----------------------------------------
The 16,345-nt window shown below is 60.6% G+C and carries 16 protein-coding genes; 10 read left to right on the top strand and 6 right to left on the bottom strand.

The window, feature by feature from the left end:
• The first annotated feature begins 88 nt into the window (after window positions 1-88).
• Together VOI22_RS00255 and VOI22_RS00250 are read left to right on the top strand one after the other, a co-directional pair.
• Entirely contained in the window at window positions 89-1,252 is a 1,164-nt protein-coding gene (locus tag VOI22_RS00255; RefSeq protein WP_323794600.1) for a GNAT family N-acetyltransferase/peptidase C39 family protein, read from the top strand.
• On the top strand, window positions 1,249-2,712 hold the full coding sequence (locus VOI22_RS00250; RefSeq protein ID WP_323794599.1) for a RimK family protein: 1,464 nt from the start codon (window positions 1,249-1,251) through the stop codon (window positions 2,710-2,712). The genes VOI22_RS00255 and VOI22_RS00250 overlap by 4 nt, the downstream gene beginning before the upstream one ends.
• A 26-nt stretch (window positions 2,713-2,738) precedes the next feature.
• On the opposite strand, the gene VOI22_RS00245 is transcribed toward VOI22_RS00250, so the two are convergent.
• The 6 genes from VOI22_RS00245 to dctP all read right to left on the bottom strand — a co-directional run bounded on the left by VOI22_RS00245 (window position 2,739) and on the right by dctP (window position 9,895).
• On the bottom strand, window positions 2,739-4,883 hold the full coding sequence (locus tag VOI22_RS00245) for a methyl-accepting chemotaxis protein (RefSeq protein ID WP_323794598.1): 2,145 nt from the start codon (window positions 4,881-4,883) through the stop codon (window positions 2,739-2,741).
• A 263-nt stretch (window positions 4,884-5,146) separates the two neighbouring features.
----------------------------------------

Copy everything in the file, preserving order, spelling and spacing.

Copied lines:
The 16,345-nt window shown below is 60.6% G+C and carries 16 protein-coding genes; 10 read left to right on the top strand and 6 right to left on the bottom strand.

The window, feature by feature from the left end:
• The first annotated feature begins 88 nt into the window (after window positions 1-88).
• Together VOI22_RS00255 and VOI22_RS00250 are read left to right on the top strand one after the other, a co-directional pair.
• Entirely contained in the window at window positions 89-1,252 is a 1,164-nt protein-coding gene (locus tag VOI22_RS00255; RefSeq protein WP_323794600.1) for a GNAT family N-acetyltransferase/peptidase C39 family protein, read from the top strand.
• On the top strand, window positions 1,249-2,712 hold the full coding sequence (locus VOI22_RS00250; RefSeq protein ID WP_323794599.1) for a RimK family protein: 1,464 nt from the start codon (window positions 1,249-1,251) through the stop codon (window positions 2,710-2,712). The genes VOI22_RS00255 and VOI22_RS00250 overlap by 4 nt, the downstream gene beginning before the upstream one ends.
• A 26-nt stretch (window positions 2,713-2,738) precedes the next feature.
• On the opposite strand, the gene VOI22_RS00245 is transcribed toward VOI22_RS00250, so the two are convergent.
• The 6 genes from VOI22_RS00245 to dctP all read right to left on the bottom strand — a co-directional run bounded on the left by VOI22_RS00245 (window position 2,739) and on the right by dctP (window position 9,895).
• On the bottom strand, window positions 2,739-4,883 hold the full coding sequence (locus tag VOI22_RS00245) for a methyl-accepting chemotaxis protein (RefSeq protein ID WP_323794598.1): 2,145 nt from the start codon (window positions 4,881-4,883) through the stop codon (window positions 2,739-2,741).
• A 263-nt stretch (window positions 4,884-5,146) separates the two neighbouring features.